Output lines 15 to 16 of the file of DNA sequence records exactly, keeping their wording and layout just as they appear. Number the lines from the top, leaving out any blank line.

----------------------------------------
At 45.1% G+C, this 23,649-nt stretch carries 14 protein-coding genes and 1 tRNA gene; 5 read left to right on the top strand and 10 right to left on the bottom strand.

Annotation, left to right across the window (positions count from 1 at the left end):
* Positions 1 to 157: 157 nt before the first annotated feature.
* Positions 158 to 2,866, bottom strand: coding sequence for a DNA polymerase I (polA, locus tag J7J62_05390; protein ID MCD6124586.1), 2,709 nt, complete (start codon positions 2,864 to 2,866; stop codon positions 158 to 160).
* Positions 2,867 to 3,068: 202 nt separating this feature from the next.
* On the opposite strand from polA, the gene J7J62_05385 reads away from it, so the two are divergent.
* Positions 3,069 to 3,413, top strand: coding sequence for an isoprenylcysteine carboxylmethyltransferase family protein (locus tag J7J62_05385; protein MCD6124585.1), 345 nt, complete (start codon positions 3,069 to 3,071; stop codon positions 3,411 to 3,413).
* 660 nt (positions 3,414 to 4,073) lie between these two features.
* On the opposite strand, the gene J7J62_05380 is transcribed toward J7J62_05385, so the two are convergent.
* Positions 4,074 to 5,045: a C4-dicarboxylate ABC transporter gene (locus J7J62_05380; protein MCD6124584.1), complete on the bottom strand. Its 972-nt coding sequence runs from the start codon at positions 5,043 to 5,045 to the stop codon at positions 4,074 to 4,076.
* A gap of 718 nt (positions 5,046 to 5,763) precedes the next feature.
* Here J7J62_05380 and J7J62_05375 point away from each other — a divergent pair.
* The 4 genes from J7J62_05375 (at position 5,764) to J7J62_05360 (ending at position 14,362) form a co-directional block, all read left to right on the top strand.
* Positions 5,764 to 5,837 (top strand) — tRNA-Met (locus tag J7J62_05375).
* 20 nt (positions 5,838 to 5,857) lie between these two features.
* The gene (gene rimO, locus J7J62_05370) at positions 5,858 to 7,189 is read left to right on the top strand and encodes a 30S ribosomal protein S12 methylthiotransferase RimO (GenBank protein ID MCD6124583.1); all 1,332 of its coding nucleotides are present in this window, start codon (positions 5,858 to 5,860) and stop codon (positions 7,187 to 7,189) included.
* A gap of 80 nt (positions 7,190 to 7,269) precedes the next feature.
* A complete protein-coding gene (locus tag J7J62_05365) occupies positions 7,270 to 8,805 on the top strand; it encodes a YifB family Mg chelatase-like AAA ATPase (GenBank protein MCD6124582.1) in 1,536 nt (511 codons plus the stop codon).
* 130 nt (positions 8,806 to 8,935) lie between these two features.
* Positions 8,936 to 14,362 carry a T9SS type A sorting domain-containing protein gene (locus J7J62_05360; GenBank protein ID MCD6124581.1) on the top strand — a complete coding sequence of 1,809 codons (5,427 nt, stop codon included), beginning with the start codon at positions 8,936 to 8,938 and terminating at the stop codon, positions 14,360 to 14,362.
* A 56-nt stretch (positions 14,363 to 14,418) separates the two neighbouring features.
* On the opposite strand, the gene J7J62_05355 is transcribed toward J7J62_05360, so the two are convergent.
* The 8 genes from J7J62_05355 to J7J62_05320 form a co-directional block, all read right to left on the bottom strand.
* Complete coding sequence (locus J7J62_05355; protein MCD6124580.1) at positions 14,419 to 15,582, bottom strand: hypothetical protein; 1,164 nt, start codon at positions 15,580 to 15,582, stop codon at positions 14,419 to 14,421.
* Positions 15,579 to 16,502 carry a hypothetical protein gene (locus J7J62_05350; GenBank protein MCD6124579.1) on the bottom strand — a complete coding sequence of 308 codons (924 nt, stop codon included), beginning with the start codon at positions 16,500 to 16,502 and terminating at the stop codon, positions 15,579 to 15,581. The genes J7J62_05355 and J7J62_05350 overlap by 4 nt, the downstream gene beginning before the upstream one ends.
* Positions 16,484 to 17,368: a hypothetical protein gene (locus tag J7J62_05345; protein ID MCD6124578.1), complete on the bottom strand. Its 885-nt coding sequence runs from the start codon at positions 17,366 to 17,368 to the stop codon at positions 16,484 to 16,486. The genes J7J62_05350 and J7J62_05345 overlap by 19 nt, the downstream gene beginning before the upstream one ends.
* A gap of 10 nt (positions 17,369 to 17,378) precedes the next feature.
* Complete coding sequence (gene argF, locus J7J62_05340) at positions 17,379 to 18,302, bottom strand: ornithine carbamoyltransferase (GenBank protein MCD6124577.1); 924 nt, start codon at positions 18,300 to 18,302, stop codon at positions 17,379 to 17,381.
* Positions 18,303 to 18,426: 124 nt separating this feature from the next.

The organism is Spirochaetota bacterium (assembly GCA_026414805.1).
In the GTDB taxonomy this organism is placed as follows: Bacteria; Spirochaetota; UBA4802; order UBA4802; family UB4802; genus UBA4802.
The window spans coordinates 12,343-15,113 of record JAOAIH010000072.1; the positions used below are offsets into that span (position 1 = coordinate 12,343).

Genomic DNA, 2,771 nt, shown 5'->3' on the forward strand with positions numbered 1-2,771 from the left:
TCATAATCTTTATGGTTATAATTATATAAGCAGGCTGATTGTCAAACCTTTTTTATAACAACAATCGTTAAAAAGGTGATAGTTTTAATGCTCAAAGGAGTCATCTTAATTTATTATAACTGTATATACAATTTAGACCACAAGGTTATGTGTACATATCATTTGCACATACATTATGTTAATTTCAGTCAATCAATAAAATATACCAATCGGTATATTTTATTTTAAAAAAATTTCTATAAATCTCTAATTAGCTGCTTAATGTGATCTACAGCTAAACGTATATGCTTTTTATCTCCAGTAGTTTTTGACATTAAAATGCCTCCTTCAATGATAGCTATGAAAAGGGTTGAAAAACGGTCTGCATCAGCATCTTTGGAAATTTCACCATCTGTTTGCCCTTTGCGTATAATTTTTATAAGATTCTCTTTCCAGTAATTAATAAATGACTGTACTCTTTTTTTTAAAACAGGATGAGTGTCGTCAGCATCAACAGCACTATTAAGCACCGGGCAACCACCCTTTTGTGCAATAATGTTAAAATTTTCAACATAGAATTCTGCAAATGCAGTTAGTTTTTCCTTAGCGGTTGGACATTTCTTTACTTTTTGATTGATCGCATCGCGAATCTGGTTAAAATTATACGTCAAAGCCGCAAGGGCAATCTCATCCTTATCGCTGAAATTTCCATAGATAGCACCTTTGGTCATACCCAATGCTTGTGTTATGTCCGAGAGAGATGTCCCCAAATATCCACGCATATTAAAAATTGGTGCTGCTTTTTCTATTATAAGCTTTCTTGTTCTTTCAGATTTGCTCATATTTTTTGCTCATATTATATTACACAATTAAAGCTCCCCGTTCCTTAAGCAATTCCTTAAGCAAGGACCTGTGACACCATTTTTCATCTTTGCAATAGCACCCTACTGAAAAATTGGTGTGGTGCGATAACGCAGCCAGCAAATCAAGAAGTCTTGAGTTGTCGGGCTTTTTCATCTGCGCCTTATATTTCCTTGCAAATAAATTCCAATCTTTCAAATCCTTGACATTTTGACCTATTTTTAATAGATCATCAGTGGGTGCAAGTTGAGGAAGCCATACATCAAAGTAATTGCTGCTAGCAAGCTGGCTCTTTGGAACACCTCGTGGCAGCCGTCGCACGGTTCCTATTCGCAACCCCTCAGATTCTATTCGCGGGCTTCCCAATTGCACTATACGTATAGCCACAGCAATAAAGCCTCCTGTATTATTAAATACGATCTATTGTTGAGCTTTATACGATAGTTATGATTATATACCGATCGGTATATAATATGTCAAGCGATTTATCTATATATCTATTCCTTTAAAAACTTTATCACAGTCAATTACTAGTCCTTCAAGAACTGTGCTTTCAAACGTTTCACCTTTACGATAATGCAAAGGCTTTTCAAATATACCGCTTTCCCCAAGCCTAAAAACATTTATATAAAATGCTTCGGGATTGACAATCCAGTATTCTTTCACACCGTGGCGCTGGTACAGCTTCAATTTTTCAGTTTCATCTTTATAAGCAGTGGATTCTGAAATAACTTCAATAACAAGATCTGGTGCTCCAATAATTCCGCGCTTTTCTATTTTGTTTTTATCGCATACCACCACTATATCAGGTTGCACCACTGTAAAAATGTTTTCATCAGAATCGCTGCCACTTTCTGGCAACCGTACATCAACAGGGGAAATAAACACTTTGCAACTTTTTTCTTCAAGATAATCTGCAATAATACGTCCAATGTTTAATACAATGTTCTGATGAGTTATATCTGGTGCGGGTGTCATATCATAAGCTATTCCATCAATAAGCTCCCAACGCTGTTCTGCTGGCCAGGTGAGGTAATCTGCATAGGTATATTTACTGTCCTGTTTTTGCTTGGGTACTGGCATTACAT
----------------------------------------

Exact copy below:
* 20 nt (positions 5,838 to 5,857) lie between these two features.
* The gene (gene rimO, locus J7J62_05370) at positions 5,858 to 7,189 is read left to right on the top strand and encodes a 30S ribosomal protein S12 methylthiotransferase RimO (GenBank protein ID MCD6124583.1); all 1,332 of its coding nucleotides are present in this window, start codon (positions 5,858 to 5,860) and stop codon (positions 7,187 to 7,189) included.